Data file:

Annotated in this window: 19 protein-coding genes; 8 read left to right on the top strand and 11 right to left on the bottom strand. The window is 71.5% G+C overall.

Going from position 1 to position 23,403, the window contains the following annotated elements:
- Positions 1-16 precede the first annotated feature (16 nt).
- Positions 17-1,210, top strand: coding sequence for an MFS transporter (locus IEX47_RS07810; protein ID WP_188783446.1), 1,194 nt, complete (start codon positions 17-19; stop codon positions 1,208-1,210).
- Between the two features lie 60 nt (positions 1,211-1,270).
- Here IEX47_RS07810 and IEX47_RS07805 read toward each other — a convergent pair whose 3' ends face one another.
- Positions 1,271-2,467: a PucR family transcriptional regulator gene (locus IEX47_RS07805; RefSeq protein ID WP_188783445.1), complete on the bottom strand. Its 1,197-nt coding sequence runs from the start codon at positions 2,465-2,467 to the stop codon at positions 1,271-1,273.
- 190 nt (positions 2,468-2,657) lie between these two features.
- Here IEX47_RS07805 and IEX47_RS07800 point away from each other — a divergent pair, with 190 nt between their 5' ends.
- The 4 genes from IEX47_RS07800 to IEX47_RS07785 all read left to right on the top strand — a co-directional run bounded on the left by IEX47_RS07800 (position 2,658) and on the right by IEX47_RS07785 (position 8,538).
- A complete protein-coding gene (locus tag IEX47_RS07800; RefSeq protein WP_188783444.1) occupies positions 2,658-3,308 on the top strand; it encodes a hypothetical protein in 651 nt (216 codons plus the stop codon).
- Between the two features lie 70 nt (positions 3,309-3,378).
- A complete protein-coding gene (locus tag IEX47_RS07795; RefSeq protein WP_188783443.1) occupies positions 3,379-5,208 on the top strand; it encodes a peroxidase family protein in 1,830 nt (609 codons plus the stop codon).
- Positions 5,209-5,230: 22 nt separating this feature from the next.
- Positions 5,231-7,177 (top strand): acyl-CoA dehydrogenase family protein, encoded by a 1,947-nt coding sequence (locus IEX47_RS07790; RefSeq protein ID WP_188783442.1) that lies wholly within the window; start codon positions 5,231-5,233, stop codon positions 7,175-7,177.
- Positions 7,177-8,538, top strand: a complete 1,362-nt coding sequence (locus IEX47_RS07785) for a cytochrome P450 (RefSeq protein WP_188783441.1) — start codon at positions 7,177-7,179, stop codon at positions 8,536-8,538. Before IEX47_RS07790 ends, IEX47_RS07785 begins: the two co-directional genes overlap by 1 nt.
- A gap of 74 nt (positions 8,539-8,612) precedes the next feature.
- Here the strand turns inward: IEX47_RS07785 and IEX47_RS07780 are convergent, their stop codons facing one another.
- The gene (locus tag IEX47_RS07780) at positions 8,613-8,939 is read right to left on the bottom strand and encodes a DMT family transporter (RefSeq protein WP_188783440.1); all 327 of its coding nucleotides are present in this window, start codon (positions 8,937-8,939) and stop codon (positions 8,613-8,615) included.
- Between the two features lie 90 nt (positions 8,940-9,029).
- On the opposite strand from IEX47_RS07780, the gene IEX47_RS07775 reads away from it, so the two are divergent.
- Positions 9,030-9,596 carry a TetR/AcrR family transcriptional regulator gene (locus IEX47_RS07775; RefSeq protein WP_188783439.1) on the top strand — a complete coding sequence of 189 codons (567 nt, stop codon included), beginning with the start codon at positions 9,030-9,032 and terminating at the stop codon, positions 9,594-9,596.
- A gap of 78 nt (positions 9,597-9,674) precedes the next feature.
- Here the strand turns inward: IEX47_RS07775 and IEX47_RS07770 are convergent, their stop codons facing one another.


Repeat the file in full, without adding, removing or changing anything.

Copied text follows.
Annotated in this window: 19 protein-coding genes; 8 read left to right on the top strand and 11 right to left on the bottom strand. The window is 71.5% G+C overall.

Going from position 1 to position 23,403, the window contains the following annotated elements:
- Positions 1-16 precede the first annotated feature (16 nt).
- Positions 17-1,210, top strand: coding sequence for an MFS transporter (locus IEX47_RS07810; protein ID WP_188783446.1), 1,194 nt, complete (start codon positions 17-19; stop codon positions 1,208-1,210).
- Between the two features lie 60 nt (positions 1,211-1,270).
- Here IEX47_RS07810 and IEX47_RS07805 read toward each other — a convergent pair whose 3' ends face one another.
- Positions 1,271-2,467: a PucR family transcriptional regulator gene (locus IEX47_RS07805; RefSeq protein ID WP_188783445.1), complete on the bottom strand. Its 1,197-nt coding sequence runs from the start codon at positions 2,465-2,467 to the stop codon at positions 1,271-1,273.
- 190 nt (positions 2,468-2,657) lie between these two features.
- Here IEX47_RS07805 and IEX47_RS07800 point away from each other — a divergent pair, with 190 nt between their 5' ends.
- The 4 genes from IEX47_RS07800 to IEX47_RS07785 all read left to right on the top strand — a co-directional run bounded on the left by IEX47_RS07800 (position 2,658) and on the right by IEX47_RS07785 (position 8,538).
- A complete protein-coding gene (locus tag IEX47_RS07800; RefSeq protein WP_188783444.1) occupies positions 2,658-3,308 on the top strand; it encodes a hypothetical protein in 651 nt (216 codons plus the stop codon).
- Between the two features lie 70 nt (positions 3,309-3,378).
- A complete protein-coding gene (locus tag IEX47_RS07795; RefSeq protein WP_188783443.1) occupies positions 3,379-5,208 on the top strand; it encodes a peroxidase family protein in 1,830 nt (609 codons plus the stop codon).
- Positions 5,209-5,230: 22 nt separating this feature from the next.
- Positions 5,231-7,177 (top strand): acyl-CoA dehydrogenase family protein, encoded by a 1,947-nt coding sequence (locus IEX47_RS07790; RefSeq protein ID WP_188783442.1) that lies wholly within the window; start codon positions 5,231-5,233, stop codon positions 7,175-7,177.
- Positions 7,177-8,538, top strand: a complete 1,362-nt coding sequence (locus IEX47_RS07785) for a cytochrome P450 (RefSeq protein WP_188783441.1) — start codon at positions 7,177-7,179, stop codon at positions 8,536-8,538. Before IEX47_RS07790 ends, IEX47_RS07785 begins: the two co-directional genes overlap by 1 nt.
- A gap of 74 nt (positions 8,539-8,612) precedes the next feature.
- Here the strand turns inward: IEX47_RS07785 and IEX47_RS07780 are convergent, their stop codons facing one another.
- The gene (locus tag IEX47_RS07780) at positions 8,613-8,939 is read right to left on the bottom strand and encodes a DMT family transporter (RefSeq protein WP_188783440.1); all 327 of its coding nucleotides are present in this window, start codon (positions 8,937-8,939) and stop codon (positions 8,613-8,615) included.
- Between the two features lie 90 nt (positions 8,940-9,029).
- On the opposite strand from IEX47_RS07780, the gene IEX47_RS07775 reads away from it, so the two are divergent.
- Positions 9,030-9,596 carry a TetR/AcrR family transcriptional regulator gene (locus IEX47_RS07775; RefSeq protein WP_188783439.1) on the top strand — a complete coding sequence of 189 codons (567 nt, stop codon included), beginning with the start codon at positions 9,030-9,032 and terminating at the stop codon, positions 9,594-9,596.
- A gap of 78 nt (positions 9,597-9,674) precedes the next feature.
- Here the strand turns inward: IEX47_RS07775 and IEX47_RS07770 are convergent, their stop codons facing one another.